Living while in quarantine is a challenge on an average day. There is the challenge of secure employment, availability of paper goods, and pending scarcity of food products. Then there is the fear of exposure to the dreaded virus even though you are super careful. Yes, it is a tough life and tougher more for others who are struggling with food and housing insecurity and, being honest, I worry about those families and try to support them through various community efforts.
However, as a divorced Mom, I have also felt the impact of the pandemic on our parenting plan. Thankfully, after many years, I am proud to say we peacefully co-parent, which means we were able to fluidly decide to swap our weekly schedule to our bi-weekly summer schedule. The swap also builds in the necessary 14-day quarantine period in case of possible exposure. The two-week plan allows our teen and young adult time to “settle” in and hunker down at one home for a chunk of time and limits their number of transitions. My former husband’s new wife and I joked that the two-week schedule allows us time to recuperate from the cooking and managing of pandemic life! One of the recent observations I shared with my 13-year-old is that the once a month swap breaks ups the boredom of being “home” since she has two “homes.” What is also nice is that each home has its unique perks and recreation options, which also serves as a pandemic boredom buster!
The two weeks the kids are with me are FUN. I cook a lot, monitor schoolwork, and we sometimes take long walks or indulge in frivolous television watching. We discovered we are not “puzzle people” even though we bought a fancy puzzle tray to hold our 1,000-piece puzzle. We decided it is okay not to love puzzles. I also use the time they are with me to encourage conversations with grandparents, look at old family photographs (yes, I once wore a bikini), and share family stories. You see, one of the many drawbacks of divorce is that the organic way those conversations happen in a traditional family structure doesn’t always occur in non-traditional families.
Our new normal started nearly ten years ago, and our two children are thriving. So, don’t feel sorry for us! Our children have always come first, and my two have finally figured out how to ask for gifts in a way that allows them to double their holiday loot. Initially, they would ask for a duplicate gift, even when we tried to show them how they weren’t taking advantage of two homes. It was a new day for them when they finally figured it out!
Now, the two weeks when the kids are not with me are not as fun. It is not that I don’t have fun or that I am not happy; it is just different. One of the main pieces of my identity is “mother,” so it feels odd when the children that I mother are not in my home. Our two-week schedule means that we swap homes on Fridays. Typically, before they leave my house, they spend time tidying up their rooms and packing up the transition bag (school books, medication, computers, etc.). They don’t pack clothing items because we have always maintained that each child should have complete wardrobes and playrooms at each home. It has been one of the best parenting decisions we have ever made, because it gives them their space in each home.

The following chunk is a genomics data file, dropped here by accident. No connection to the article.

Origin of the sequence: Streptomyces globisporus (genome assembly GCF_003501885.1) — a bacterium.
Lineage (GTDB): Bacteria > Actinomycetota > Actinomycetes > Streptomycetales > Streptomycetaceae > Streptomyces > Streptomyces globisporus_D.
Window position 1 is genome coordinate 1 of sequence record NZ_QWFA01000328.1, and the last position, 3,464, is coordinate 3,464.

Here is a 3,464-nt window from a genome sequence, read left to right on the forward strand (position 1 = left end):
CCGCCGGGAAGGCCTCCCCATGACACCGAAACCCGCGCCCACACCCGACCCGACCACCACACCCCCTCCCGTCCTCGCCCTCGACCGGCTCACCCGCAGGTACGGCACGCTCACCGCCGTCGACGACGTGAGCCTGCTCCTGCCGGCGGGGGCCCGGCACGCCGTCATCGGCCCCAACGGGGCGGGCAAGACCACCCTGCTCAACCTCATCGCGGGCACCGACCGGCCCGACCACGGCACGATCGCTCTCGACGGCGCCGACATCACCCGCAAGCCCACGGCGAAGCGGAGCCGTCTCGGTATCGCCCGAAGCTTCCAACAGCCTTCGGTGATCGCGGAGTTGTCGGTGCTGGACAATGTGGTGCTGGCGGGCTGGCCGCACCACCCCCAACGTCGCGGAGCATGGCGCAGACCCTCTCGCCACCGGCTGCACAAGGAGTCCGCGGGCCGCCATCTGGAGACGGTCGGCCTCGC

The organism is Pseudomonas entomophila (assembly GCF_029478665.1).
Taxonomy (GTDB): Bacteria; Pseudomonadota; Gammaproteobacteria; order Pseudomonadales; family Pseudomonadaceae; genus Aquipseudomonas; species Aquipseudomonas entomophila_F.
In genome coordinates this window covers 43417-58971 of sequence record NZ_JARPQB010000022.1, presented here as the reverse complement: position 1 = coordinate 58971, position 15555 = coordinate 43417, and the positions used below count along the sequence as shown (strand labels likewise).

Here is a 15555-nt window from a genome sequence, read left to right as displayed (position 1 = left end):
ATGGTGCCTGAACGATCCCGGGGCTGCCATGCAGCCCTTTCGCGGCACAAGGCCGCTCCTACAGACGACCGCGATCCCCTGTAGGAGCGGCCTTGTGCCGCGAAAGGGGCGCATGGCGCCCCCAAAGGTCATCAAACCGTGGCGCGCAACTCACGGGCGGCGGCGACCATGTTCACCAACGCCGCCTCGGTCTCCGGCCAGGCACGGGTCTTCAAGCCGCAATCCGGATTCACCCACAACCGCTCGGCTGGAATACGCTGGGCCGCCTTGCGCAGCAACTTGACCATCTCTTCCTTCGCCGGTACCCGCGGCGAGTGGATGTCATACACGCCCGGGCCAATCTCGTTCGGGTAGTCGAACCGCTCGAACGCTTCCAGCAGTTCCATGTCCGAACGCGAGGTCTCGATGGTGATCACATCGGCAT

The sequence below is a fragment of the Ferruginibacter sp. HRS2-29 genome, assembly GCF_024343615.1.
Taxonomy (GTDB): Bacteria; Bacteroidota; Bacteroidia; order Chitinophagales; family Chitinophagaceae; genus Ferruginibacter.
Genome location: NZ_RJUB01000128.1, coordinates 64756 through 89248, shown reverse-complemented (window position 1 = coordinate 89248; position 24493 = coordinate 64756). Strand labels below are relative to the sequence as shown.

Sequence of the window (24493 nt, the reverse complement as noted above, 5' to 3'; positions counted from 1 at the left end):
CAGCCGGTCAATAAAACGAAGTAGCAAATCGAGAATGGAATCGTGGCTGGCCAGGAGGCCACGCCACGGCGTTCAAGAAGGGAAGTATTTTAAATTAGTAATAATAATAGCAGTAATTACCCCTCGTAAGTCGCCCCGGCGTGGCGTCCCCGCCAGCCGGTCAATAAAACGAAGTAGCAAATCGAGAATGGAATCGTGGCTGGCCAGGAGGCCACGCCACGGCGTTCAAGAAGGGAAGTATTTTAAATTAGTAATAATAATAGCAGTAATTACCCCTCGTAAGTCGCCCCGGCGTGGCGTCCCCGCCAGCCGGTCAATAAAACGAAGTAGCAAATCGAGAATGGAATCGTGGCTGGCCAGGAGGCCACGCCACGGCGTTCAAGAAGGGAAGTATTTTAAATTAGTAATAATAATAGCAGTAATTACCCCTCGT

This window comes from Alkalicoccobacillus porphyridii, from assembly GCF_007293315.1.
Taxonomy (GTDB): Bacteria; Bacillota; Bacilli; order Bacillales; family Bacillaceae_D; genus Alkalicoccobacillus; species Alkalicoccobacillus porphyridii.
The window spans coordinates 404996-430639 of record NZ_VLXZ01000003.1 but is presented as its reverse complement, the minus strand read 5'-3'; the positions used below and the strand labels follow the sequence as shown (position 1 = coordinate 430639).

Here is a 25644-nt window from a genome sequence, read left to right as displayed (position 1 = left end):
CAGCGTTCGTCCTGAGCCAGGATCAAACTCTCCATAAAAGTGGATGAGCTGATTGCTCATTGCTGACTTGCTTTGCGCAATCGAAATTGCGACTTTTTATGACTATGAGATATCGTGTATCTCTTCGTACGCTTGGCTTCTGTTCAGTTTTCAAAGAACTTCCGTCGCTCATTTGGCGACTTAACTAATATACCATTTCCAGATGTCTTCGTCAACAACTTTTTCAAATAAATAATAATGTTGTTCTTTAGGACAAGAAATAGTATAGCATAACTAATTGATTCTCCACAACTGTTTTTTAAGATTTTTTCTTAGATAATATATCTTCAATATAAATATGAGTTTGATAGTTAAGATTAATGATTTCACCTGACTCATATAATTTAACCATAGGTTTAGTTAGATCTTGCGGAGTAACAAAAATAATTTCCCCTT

On the first evening they are not home, I wander around looking for forgotten favorite items and enjoying the memory of their presence. I am gentle with myself, and I have a quiet dinner with my partner or friends, followed by rest after a busy period.
The days that follow typically are full of “me” focused activities at a pace and time that are uninterrupted by the school, meal, and other daily life routines. I cook less, use fewer lights, and have fewer Instacart deliveries. I have virtual meet-ups with my family and friends, and my two sisters and I are setting daily text records.
But, it can also be quiet, and on those days, I am thankful for our golden doodle, Sammy, who also wanders around looking for them. After a couple of days, Sammy and I settle into our routine. He stops looking for food on the floor, and I indulge in mindless television shows while eating chocolate. The children and I text and chat almost daily, which is very brief and organic. My former husband’s new wife may text me about the kids, and we will talk through solutions to any problems that may come up. One of our best recent parenting decisions has been to have more consistency between the houses with respect to discipline and expectations.
By the beginning of the second week, I start asking about the food they want me to order and what meals they think they want me to cook. It is a fun way to bridge the transition. I will have groceries delivered by Friday so that when they return, they can open the fridge and pantry to find their favorites. Another interesting tidbit is that they have different preferences at each home.
I love how my children have settled into their double home life and how we have been able to support them.
My pandemic tips: rise at a regular time, get dressed every day, take a short walk, talk to a friend, drink water, eat daily meals, and find joy in something every day. I have found that even doing half of those can be helpful while piddling around the house. Yes, the pandemic “stay home” order has been a challenge for all of us. However, I would encourage you to look outside your bubble and think about those less fortunate than you, those dealing with parenting plans, and those who may have experienced a recent loss. Be well and stay safe!